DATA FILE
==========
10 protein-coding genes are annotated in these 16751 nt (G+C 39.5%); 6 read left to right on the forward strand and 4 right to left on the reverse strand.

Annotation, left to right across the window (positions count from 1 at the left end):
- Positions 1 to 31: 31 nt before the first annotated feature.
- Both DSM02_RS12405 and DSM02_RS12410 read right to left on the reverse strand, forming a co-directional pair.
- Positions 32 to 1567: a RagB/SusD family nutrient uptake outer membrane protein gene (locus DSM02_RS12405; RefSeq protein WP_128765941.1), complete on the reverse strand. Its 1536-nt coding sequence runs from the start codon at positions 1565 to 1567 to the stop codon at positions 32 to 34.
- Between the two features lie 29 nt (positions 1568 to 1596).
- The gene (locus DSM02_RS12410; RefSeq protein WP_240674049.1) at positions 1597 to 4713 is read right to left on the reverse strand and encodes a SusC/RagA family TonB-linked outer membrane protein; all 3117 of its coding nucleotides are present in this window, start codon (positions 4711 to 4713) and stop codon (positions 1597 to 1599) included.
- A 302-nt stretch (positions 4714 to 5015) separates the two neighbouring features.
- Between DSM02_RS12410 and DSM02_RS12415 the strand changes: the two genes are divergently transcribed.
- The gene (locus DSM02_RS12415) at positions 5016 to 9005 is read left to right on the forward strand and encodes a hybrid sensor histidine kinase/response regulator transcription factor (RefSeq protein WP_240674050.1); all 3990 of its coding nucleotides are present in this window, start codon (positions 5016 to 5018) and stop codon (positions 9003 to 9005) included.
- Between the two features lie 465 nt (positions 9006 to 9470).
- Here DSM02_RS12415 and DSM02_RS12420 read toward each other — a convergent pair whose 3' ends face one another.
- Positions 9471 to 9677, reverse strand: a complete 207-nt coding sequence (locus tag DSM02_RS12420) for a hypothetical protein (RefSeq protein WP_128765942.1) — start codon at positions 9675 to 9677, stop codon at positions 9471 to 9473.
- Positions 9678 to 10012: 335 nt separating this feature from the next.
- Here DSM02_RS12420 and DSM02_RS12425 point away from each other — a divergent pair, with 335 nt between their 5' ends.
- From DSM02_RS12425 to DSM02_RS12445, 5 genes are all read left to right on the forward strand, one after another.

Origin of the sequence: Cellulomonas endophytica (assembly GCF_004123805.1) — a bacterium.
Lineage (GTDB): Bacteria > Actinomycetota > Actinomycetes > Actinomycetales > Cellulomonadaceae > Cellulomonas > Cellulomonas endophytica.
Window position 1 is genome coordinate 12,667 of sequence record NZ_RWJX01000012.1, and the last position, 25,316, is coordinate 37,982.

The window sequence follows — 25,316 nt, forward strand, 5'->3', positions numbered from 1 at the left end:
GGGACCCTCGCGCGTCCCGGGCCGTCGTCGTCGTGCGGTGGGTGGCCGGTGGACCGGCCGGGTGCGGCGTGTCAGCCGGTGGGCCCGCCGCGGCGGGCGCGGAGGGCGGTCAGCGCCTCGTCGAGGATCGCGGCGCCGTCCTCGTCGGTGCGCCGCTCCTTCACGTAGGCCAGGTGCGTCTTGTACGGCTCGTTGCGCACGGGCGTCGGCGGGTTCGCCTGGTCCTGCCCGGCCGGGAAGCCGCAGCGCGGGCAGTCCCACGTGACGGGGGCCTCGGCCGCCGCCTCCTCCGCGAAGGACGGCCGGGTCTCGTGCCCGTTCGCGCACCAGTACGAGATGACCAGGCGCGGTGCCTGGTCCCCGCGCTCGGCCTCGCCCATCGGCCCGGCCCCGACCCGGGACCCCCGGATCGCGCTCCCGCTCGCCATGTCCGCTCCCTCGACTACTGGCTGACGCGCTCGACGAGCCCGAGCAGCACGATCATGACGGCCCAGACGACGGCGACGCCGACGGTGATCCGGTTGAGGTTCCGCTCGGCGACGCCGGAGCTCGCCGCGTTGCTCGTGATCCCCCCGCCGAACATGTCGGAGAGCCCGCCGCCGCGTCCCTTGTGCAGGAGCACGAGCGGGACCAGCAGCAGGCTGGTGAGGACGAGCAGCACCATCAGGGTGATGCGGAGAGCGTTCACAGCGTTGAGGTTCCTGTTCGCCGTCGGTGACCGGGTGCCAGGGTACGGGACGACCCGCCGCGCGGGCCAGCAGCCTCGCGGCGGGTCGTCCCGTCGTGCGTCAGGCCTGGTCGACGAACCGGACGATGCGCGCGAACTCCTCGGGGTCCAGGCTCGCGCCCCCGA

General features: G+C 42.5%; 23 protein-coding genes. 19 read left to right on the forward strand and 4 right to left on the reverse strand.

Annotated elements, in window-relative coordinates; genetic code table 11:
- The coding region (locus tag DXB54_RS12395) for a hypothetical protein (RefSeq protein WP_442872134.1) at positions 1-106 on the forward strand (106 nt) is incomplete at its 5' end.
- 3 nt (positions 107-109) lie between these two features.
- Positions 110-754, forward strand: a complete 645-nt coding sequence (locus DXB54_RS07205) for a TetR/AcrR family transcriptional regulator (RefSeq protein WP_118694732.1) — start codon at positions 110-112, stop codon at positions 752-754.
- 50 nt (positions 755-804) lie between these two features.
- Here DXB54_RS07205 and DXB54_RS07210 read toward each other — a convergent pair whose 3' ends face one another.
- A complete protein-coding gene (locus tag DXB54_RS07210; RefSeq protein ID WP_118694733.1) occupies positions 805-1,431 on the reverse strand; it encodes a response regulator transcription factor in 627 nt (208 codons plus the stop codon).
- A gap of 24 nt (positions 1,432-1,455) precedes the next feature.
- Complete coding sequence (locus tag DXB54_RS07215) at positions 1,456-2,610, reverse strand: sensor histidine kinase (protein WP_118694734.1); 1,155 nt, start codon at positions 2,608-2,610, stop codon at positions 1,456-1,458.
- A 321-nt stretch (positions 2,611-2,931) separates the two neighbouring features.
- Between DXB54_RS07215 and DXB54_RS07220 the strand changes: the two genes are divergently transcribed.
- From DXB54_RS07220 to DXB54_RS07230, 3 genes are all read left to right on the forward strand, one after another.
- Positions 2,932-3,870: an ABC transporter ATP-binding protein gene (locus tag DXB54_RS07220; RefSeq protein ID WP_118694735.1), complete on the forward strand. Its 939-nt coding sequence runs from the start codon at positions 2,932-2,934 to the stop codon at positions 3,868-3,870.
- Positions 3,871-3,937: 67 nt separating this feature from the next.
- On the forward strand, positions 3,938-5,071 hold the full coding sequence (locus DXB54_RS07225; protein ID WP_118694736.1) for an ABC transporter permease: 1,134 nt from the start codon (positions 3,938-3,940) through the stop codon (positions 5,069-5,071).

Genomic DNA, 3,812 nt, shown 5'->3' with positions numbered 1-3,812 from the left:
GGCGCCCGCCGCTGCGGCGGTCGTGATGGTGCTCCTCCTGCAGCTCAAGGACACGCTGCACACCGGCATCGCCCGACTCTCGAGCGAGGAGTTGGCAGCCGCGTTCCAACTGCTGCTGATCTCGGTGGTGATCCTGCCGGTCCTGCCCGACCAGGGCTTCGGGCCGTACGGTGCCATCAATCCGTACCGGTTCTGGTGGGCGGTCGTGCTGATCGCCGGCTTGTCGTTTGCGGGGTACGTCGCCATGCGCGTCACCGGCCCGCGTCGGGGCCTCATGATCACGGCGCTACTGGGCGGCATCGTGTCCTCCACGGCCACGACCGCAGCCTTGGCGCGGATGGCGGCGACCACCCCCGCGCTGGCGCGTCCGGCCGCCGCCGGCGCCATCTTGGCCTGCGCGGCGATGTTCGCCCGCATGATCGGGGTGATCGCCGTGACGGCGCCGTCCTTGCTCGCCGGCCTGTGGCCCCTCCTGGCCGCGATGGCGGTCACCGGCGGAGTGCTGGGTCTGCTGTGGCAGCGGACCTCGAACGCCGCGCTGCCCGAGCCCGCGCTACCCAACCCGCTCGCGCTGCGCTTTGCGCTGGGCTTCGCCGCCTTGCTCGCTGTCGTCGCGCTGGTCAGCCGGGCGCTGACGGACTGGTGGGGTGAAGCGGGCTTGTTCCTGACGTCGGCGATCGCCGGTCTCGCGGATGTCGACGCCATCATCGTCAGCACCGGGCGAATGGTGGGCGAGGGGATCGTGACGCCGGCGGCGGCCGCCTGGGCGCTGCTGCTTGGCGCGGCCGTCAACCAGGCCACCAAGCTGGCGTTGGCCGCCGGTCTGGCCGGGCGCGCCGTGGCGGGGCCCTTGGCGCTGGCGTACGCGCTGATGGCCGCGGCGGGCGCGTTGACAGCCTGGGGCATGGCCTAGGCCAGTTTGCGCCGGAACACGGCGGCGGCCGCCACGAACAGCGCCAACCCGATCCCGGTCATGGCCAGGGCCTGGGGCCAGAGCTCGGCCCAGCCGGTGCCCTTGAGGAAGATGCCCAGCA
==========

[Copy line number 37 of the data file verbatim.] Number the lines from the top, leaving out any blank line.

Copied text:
- On the forward strand, positions 3,938-5,071 hold the full coding sequence (locus DXB54_RS07225; protein ID WP_118694736.1) for an ABC transporter permease: 1,134 nt from the start codon (positions 3,938-3,940) through the stop codon (positions 5,069-5,071).